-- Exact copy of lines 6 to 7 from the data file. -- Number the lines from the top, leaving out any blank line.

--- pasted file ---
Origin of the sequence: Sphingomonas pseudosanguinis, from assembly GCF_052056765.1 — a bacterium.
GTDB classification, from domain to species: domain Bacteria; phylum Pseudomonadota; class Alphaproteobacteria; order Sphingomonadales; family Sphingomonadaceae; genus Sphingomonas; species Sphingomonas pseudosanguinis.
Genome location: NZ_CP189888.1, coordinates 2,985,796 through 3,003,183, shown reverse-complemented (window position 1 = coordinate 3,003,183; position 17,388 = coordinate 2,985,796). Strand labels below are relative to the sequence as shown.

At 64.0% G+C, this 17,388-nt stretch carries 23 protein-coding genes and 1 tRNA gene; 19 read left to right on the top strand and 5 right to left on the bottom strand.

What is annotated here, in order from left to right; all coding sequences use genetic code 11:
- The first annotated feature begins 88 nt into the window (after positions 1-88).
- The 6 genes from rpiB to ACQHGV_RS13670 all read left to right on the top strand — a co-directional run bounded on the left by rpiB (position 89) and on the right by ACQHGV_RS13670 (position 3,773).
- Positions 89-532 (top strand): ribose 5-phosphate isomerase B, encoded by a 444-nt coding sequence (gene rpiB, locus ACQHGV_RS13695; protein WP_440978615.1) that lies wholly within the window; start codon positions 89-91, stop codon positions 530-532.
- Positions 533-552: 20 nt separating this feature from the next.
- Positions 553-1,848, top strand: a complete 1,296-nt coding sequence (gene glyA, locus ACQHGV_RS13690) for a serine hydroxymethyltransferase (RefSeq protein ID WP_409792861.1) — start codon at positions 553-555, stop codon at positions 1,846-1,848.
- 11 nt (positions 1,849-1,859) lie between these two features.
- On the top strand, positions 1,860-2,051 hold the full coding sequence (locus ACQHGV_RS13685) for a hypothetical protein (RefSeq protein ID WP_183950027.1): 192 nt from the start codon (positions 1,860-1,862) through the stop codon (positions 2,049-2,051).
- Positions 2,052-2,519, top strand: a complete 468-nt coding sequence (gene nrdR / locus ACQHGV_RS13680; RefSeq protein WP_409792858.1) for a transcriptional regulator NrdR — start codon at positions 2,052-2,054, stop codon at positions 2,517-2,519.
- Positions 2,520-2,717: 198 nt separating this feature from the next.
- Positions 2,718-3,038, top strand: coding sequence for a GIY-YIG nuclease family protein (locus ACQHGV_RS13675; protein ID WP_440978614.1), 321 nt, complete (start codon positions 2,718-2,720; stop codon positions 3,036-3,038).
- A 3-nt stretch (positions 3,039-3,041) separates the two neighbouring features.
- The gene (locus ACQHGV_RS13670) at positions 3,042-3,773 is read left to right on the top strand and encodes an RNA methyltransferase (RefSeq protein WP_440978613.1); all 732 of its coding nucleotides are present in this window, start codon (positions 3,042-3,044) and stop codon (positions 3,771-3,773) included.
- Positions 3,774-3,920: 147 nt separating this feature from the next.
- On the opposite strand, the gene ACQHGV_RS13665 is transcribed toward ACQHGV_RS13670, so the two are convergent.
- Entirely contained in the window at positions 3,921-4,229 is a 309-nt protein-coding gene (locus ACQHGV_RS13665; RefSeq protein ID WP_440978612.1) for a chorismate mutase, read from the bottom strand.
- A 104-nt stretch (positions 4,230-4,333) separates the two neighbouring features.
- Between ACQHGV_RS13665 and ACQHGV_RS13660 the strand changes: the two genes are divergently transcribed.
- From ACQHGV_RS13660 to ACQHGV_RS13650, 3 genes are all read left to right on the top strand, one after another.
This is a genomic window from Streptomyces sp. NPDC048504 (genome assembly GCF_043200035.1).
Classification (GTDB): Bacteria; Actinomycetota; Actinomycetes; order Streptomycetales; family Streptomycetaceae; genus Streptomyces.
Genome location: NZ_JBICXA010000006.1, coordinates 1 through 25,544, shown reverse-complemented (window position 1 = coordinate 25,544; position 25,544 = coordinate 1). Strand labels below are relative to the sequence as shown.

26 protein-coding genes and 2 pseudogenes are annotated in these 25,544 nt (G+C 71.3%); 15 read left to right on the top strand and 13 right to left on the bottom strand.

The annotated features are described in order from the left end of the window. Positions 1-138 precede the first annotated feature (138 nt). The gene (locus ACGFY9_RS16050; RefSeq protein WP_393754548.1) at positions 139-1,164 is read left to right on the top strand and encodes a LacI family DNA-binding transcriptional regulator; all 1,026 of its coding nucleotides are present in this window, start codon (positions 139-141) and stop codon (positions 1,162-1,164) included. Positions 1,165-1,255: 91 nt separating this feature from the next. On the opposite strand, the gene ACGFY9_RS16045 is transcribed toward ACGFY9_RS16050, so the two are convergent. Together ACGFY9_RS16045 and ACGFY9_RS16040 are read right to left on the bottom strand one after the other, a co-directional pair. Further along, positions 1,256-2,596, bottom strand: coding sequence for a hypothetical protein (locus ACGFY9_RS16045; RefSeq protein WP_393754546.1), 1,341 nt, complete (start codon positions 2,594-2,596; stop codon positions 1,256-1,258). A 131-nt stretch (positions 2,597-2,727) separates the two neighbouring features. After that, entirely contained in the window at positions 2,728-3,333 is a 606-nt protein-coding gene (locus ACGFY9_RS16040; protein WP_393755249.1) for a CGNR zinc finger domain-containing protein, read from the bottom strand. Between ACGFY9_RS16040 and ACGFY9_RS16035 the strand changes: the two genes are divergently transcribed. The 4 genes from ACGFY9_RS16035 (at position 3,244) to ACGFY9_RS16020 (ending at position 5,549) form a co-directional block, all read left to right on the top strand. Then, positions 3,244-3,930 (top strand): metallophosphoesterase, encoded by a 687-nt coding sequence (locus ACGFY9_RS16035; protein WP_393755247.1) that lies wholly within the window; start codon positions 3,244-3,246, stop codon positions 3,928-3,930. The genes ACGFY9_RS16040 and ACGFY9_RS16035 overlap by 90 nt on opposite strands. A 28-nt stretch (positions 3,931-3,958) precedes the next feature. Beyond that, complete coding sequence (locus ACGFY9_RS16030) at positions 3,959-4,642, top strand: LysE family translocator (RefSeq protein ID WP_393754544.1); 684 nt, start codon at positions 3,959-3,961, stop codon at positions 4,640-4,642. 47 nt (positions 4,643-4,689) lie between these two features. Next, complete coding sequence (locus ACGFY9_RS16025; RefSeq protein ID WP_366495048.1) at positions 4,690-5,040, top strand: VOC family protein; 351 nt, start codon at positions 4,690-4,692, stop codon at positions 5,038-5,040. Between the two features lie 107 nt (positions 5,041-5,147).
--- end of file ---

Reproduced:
- The first annotated feature begins 88 nt into the window (after positions 1-88).
- The 6 genes from rpiB to ACQHGV_RS13670 all read left to right on the top strand — a co-directional run bounded on the left by rpiB (position 89) and on the right by ACQHGV_RS13670 (position 3,773).